Hit-and-Miss


| January 2006



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Forty Years and Counting

I wonder if Elmer Ritzman, the founder of Gas Engine Magazine, ever imagined his "baby" (as he called it in the premier issue) would still be going strong 40 years later.

A consumate steam traction engine, tractor and gas engine enthusiast, Elmer was already a 20-year veteran of magazine publishing when he decided it was time for a magazine devoted to stationary engines and their ilk.

It was the early threshing reunions that had sparked Elmer's interest in creating The Farm Journal in 1946 (he changed the name to Iron-Men Album in 1950), and as the reunions grew and spread across the country, more and more people brought their old engines to display and enjoy with fellow lovers of old iron.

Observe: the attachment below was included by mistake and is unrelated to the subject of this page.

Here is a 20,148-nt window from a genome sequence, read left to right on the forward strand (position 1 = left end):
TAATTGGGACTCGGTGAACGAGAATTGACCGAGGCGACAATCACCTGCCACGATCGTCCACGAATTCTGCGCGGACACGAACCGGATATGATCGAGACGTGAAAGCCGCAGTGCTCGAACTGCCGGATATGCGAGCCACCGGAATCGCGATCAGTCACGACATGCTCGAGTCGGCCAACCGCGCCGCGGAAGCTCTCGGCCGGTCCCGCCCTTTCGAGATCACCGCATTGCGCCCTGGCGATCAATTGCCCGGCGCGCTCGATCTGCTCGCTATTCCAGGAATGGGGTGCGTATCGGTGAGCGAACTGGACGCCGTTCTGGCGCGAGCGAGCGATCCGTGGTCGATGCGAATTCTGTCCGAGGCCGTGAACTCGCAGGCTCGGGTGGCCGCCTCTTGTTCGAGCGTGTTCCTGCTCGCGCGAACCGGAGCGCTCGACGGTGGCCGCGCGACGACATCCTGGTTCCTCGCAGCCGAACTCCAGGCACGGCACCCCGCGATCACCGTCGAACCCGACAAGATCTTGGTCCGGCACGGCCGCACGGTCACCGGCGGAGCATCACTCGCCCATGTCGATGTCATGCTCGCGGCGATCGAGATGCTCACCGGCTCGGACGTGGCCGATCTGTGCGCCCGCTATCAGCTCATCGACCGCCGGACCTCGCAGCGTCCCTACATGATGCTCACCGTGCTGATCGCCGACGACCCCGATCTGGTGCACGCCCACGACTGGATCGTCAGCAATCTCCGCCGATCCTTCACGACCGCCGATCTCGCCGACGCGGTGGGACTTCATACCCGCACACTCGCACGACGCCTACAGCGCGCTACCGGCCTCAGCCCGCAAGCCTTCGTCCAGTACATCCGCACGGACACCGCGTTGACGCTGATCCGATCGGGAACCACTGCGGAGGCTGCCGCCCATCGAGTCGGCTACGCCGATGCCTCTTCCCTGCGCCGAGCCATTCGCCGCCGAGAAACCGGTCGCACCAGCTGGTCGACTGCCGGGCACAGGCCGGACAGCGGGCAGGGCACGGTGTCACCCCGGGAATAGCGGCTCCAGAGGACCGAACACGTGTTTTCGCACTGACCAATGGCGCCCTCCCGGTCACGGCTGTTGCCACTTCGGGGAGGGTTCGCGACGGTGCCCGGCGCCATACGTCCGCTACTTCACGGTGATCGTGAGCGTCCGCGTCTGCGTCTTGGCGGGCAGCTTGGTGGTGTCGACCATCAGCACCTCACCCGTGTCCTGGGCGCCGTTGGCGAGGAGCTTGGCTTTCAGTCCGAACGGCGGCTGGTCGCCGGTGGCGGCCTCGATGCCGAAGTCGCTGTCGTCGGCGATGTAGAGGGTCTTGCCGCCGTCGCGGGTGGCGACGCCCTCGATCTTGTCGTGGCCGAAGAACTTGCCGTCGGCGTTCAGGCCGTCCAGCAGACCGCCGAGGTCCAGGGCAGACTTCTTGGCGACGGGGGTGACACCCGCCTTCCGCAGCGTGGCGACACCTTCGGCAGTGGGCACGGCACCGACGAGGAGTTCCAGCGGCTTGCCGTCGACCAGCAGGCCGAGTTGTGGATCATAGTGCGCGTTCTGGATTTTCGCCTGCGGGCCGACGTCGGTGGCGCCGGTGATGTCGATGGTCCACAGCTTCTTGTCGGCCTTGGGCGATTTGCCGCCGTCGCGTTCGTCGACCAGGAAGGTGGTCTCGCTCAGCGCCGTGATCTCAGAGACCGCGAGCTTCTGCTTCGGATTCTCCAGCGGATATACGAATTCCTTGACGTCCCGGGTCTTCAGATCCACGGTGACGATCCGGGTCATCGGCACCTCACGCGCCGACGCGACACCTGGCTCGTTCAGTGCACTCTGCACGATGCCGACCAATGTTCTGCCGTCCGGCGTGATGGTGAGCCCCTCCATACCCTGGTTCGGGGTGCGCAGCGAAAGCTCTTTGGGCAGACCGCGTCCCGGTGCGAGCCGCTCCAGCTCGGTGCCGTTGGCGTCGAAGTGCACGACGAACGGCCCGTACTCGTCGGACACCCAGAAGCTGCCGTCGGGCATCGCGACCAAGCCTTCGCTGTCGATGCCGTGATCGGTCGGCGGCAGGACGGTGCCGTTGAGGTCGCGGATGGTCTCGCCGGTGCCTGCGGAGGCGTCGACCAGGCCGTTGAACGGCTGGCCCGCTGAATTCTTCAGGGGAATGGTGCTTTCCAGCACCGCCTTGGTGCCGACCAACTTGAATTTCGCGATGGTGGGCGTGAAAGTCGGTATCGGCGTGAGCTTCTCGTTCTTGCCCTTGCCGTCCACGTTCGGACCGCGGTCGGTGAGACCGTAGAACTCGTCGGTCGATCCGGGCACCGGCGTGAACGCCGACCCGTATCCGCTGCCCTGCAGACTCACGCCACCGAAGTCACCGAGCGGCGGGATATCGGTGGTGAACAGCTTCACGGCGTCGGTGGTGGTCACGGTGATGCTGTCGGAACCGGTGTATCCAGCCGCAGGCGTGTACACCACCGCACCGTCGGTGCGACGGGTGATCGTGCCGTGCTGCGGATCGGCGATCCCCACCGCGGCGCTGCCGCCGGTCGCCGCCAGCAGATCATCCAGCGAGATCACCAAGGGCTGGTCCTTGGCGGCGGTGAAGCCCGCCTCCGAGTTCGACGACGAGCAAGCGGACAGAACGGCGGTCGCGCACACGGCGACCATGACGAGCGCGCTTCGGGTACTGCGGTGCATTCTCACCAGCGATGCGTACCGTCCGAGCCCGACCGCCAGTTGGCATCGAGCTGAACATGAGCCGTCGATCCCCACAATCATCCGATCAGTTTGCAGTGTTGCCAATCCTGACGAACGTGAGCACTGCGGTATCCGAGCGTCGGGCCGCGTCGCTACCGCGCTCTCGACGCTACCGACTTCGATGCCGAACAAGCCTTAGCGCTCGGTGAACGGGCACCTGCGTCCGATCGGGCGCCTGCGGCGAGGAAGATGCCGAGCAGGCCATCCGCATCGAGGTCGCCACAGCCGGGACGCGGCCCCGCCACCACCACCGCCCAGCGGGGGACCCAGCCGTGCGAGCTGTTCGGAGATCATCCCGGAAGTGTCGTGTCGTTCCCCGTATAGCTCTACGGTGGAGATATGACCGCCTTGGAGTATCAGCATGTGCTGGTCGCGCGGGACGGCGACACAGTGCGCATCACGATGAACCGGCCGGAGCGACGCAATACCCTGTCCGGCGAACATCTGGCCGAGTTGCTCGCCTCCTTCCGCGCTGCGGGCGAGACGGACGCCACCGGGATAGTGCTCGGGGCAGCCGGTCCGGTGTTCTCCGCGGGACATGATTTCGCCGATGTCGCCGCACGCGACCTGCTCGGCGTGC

Eventually, that interest grew to the point Elmer decided a magazine devoted to gas engines could be sustained. And so, beginning with the January 1966 issue, he launched Gas Engine Magazine.

Elmer's timing was right, because readers responded quickly and enthusiastically to GEM. Finally, lovers of old engines had a place to share their passion, showing off their prized engines and sharing information on engine companies that had, for the most part, slipped into obscurity.

But because of Elmer an important chapter in American history has been saved. Because of Elmer, old iron enthusiasts have spent countless hours researching, restoring and preserving the engines that launched a revolution in farm life. Because of Elmer, a once important element of American culture has been preserved, a culture we celebrate in the pages of this magazine and at farm shows around the country.